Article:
SEABROOK – Local leaders are seeing a lot of smoke coming from Prince George’s County Public Schools (PGCPS) as a small coalition on the school board alleges that there is widespread graduation fraud, but the school system’s chief executive officer (CEO) claims the allegations are not evidence of fire, but just smoke and mirrors. Maryland […]
SEABROOK – Local leaders are seeing a lot of smoke coming from Prince George’s County Public Schools (PGCPS) as a small coalition on the school board alleges that there is widespread graduation fraud, but the school system’s chief executive officer (CEO) claims the allegations are not evidence of fire, but just smoke and mirrors.
Maryland Gov. Larry Hogan, the Prince George’s County House Delegation and four members of the county board of education are calling for an independent and thorough investigation into claims that PGCPS’ raising graduation rates are due to changed, inflated and fraudulent grades and student records.
“At the end of the day, it comes down to responsibility,” said Raaheela Ahmed, one of the boardmembers leading the accusations. “People came (to us) with concerns and it got to the point where real information from folks was very concerning for us and, as least for me, got me to seriously suspect graduation rate increases.”
In a letter to the governor, state attorney general and state superintendent, dated May 30, boardmembers Edward Burroughs, III, David Murray and Ahmed, along with former student member Juwan Blocker, asked for the state to look into “widespread systematic corruption” in PGCPS.
The alteration of student credits and grades were specifically pointed out as evidence in the claim that keenly alleges that corruption began in the tenure of the current CEO of schools, Kevin Maxwell, who has touted graduation rate increases as one of the most notable achievements in his time with PGCPS.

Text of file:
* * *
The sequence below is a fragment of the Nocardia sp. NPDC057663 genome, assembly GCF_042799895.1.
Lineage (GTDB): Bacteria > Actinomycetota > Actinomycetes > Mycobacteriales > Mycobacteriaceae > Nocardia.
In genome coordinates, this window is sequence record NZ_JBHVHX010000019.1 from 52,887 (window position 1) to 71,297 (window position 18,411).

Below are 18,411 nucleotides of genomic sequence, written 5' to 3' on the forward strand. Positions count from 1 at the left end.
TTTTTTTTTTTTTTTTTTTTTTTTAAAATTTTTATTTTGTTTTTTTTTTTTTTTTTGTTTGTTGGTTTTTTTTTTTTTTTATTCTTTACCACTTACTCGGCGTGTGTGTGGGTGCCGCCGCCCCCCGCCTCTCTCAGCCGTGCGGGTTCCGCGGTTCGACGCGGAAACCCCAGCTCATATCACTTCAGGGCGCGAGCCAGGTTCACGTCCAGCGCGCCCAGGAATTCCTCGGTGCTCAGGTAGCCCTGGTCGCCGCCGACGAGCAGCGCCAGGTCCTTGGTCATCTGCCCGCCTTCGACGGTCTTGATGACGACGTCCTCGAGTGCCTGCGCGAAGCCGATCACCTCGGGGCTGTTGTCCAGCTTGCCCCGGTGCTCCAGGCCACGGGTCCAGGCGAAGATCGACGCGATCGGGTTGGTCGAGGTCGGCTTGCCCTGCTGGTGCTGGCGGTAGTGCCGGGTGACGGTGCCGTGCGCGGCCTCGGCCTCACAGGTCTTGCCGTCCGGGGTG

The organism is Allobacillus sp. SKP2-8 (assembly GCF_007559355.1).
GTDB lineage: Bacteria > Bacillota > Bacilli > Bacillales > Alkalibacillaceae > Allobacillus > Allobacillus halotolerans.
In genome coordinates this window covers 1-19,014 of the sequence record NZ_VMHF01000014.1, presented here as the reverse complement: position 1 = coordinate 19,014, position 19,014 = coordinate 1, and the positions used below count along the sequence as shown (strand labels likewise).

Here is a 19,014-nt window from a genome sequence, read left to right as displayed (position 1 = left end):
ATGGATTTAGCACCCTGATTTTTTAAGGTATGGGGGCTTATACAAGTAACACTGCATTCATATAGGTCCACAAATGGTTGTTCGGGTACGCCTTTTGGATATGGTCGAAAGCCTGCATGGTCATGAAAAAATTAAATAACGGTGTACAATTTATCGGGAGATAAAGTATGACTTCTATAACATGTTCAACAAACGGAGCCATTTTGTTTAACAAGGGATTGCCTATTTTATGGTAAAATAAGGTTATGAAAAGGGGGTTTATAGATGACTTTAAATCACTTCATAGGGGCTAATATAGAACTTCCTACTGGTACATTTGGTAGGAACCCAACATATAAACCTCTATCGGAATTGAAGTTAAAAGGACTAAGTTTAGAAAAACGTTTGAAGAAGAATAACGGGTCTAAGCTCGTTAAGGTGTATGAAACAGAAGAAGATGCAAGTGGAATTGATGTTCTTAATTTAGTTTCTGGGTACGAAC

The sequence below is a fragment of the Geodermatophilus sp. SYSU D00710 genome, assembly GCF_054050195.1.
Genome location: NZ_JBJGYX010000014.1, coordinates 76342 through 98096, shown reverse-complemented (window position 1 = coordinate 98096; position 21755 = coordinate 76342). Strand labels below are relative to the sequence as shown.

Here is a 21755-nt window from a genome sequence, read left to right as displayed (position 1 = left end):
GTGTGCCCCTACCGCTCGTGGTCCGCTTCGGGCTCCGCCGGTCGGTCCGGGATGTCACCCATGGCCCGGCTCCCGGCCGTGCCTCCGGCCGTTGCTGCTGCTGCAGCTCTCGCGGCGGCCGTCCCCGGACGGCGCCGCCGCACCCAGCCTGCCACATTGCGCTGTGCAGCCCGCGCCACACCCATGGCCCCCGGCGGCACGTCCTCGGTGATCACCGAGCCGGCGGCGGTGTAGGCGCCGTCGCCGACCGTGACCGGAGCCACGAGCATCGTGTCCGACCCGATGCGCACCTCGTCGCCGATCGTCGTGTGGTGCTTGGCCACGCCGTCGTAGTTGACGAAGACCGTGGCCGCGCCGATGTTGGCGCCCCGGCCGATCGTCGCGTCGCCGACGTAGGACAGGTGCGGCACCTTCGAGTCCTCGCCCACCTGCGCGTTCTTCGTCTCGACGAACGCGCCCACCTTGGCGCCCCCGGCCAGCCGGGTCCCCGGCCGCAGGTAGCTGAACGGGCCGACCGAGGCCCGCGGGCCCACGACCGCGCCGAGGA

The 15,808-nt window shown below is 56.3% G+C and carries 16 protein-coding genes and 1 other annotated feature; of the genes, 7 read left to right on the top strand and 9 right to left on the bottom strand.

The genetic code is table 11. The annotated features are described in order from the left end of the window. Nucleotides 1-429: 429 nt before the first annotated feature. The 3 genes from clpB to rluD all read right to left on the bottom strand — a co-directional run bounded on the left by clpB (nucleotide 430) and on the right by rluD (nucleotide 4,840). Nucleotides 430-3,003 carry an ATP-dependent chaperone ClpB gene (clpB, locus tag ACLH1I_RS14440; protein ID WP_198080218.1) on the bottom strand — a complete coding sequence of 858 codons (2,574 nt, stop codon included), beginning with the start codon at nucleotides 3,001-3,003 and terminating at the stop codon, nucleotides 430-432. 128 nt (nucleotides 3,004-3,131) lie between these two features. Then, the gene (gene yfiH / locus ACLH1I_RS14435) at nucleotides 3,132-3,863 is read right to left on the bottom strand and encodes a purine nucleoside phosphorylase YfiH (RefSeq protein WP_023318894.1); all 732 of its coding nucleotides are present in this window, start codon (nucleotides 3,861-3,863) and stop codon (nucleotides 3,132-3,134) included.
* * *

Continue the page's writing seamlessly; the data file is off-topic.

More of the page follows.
Burroughs and Ahmed both said they heard several antidotes of students passing classes and graduating despite having high absenteeism and not completing assignments.
“These actions, which alter the much touted student graduation rate, are occurring across the school system leading us to believe that there are accomplices and complicity at the highest levels of the school system,” the letter reads, alleging that employees are even assigned to manipulate student records.
Donna Young, a resident and advocate in Prince George’s County, said she has personal experience with such allegations, claiming that her nephew’s grades and records were changed.
“Based on board policy, action should have been taken with his mom,” she said. “Instead they went in and altered my nephew’s attendance record.”
Young said correspondence with the teacher shows directly that her nephew’s overall grade was changed because he “made great strides,” despite not attending class.
“Don’t get me wrong. I am not saying the students are doing something wrong. No, our students didn’t cheat; our administration is cheating our students,” Young said.
And that is just one of dozens of stories Ahmed, Burroughs, Murray and Blocker have heard and listened to over the past several months. Ahmed said the group had somewhere around two dozen whistleblowers make a case to them before they decided to take action.
That decision to take action did not come lightly, Burroughs said.
“Allegations as serious as this, we say ‘show us,’ ‘let me talk to other people.’ And we went from school to school and place to place and from whistleblower to whistleblower and it became very clear that we are graduating students who don’t make the requirements and there have been grade changes with or without the consent of a teacher,” he said. “I do not take these allegations lightly. I was horrified when I reviewed the evidence.”
However, the move to bring the allegations to the attention of the state government did not come without severe backlash. The other members of the board of education signed a letter condemning the allegations, while Maxwell and a coalition of high school principals each penned letters of a similar regard.